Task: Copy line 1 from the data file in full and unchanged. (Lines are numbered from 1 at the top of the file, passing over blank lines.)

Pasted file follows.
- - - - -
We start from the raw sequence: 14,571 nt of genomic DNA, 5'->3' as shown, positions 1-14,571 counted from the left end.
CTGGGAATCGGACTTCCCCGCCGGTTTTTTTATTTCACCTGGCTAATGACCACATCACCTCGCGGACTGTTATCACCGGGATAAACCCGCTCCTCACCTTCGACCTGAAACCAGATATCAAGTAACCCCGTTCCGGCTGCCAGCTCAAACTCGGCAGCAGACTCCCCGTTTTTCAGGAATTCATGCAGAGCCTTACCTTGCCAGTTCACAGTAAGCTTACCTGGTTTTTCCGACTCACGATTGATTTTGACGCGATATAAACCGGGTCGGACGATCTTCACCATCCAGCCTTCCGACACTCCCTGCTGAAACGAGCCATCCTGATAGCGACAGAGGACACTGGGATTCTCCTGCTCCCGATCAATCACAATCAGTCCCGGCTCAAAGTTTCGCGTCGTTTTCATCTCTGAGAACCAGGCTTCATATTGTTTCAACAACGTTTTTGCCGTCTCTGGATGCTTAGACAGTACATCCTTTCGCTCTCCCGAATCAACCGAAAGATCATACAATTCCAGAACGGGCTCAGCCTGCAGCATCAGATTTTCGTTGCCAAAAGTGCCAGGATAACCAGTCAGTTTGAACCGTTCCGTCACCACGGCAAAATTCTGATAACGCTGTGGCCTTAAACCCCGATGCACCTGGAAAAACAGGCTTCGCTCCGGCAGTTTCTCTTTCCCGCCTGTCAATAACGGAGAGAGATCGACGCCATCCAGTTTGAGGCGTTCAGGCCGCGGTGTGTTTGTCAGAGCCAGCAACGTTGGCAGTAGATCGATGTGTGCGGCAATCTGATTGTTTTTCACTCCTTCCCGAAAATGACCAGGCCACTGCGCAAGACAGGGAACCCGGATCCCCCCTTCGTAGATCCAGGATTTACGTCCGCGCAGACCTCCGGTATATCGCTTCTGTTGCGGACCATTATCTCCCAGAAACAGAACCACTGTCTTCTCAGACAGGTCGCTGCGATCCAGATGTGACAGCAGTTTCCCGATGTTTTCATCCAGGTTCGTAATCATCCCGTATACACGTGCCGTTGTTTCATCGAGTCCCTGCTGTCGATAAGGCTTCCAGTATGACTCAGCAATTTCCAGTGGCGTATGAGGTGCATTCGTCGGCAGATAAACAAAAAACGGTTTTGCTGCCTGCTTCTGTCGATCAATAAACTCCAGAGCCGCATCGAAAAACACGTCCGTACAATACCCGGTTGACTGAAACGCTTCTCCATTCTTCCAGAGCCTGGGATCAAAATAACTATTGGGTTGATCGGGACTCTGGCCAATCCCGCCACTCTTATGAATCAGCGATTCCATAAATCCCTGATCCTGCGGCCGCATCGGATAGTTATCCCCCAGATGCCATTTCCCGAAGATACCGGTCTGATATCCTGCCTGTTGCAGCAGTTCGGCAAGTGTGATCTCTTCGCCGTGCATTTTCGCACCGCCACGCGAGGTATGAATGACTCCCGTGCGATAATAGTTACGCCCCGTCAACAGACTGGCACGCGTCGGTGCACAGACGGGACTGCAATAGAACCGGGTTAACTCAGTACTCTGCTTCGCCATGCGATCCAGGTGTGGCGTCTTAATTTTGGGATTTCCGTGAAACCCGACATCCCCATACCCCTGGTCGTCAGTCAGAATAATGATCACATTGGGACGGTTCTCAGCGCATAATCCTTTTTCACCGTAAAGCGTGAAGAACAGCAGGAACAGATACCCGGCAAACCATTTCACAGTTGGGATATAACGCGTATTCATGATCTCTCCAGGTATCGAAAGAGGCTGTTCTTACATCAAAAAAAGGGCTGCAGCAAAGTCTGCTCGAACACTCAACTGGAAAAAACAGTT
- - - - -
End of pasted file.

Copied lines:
We start from the raw sequence: 14,571 nt of genomic DNA, 5'->3' as shown, positions 1-14,571 counted from the left end.